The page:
Alex loved the “deep-dive” into client stories that always takes place on a project. “BRC does all kinds of projects: museums, brand homes, sports venues. And every project comes down to discovering stories that reveal some kind of core emotional value. I loved working on projects like “Manufacturing Innovation” for the Ford Rouge Factory Tour. So many stories about creating the new Ford F-150 pickup! Designing the car, designing the factory, discovering the needs of customers, the history of the Rouge Factory—and each story told a bigger story about the human need to dream, innovate, make things better. Discovering the unexpected. That’s what I like the best, and the whole BRC process is about that.”

Proud and Happy

“As part of my MBA program, I had the chance to visit Dublin by way of London, and one of the companies we were studying was Jameson. I’d worked on the Jameson Distillery Tour, and John Carroll of Jameson remembered me! He offered to give me a special tour of the Distillery since I hadn’t seen the project open. John spent the entire afternoon taking me through it and I got to experience it as a guest. It was just amazing to see a project I worked on come to life. All our research into Jameson’s guests paid off: people loved it. It made me cry (for happiness, of course) because it was the last thing I worked on with the BRC gang. We worked so hard on that one to get it exactly right, and we did!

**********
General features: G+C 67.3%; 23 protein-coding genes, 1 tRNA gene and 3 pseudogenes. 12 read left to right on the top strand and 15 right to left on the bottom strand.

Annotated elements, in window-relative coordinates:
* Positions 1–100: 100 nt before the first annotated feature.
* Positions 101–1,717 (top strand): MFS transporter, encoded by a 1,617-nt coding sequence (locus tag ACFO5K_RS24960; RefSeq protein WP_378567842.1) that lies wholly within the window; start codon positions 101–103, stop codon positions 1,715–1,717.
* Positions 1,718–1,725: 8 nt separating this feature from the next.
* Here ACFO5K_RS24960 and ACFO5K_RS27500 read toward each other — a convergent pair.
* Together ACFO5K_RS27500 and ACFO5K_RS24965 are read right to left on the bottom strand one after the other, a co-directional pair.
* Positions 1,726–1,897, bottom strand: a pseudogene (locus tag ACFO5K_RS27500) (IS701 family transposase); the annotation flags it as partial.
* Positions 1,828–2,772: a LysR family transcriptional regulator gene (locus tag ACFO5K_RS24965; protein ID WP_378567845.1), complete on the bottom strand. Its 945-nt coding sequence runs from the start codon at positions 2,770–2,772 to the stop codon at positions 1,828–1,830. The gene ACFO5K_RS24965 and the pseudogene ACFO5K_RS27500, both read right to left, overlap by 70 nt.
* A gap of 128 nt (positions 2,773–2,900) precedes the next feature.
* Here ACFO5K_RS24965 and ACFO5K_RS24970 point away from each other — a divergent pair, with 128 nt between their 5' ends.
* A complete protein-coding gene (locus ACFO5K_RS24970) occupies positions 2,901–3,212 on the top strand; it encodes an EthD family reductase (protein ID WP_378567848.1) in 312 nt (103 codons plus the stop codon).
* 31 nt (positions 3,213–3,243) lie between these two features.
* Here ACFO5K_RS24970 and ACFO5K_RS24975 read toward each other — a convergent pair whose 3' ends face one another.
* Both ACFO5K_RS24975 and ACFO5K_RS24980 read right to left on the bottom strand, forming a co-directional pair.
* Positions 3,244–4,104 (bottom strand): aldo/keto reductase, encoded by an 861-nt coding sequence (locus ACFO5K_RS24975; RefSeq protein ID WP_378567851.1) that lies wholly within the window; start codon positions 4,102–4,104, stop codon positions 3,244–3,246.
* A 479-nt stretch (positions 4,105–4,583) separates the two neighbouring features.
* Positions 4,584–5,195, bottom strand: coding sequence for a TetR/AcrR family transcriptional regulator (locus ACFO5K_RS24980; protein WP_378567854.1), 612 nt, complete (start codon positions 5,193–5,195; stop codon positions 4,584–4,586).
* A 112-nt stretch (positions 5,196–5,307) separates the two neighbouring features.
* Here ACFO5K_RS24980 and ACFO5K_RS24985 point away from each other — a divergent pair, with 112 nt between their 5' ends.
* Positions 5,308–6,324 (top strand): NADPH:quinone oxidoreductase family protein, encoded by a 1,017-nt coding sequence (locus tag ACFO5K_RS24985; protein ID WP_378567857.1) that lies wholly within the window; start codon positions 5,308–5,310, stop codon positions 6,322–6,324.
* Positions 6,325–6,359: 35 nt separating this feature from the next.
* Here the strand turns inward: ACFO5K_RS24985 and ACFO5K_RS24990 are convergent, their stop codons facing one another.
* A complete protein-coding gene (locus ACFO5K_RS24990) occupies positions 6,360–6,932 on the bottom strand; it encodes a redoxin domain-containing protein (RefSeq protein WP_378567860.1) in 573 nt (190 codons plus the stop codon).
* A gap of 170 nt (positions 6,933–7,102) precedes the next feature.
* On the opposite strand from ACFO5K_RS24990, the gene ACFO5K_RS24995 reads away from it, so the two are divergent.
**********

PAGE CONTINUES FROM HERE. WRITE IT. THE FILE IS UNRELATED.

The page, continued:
People who have never worked in this business don’t understand how powerful it is to stand there when the work is finished and see people come smiling, filled with joy. You make so many decisions about story, and technology, and building materials, and lighting, and music, all with the goal to make people happy.”

Alex with members of the BRC team at the Jameson "First Shot" workshop in LA, 2015
Alex with members of the BRC team at the Jameson “First Shot” workshop in LA, 2015


Failure is an Option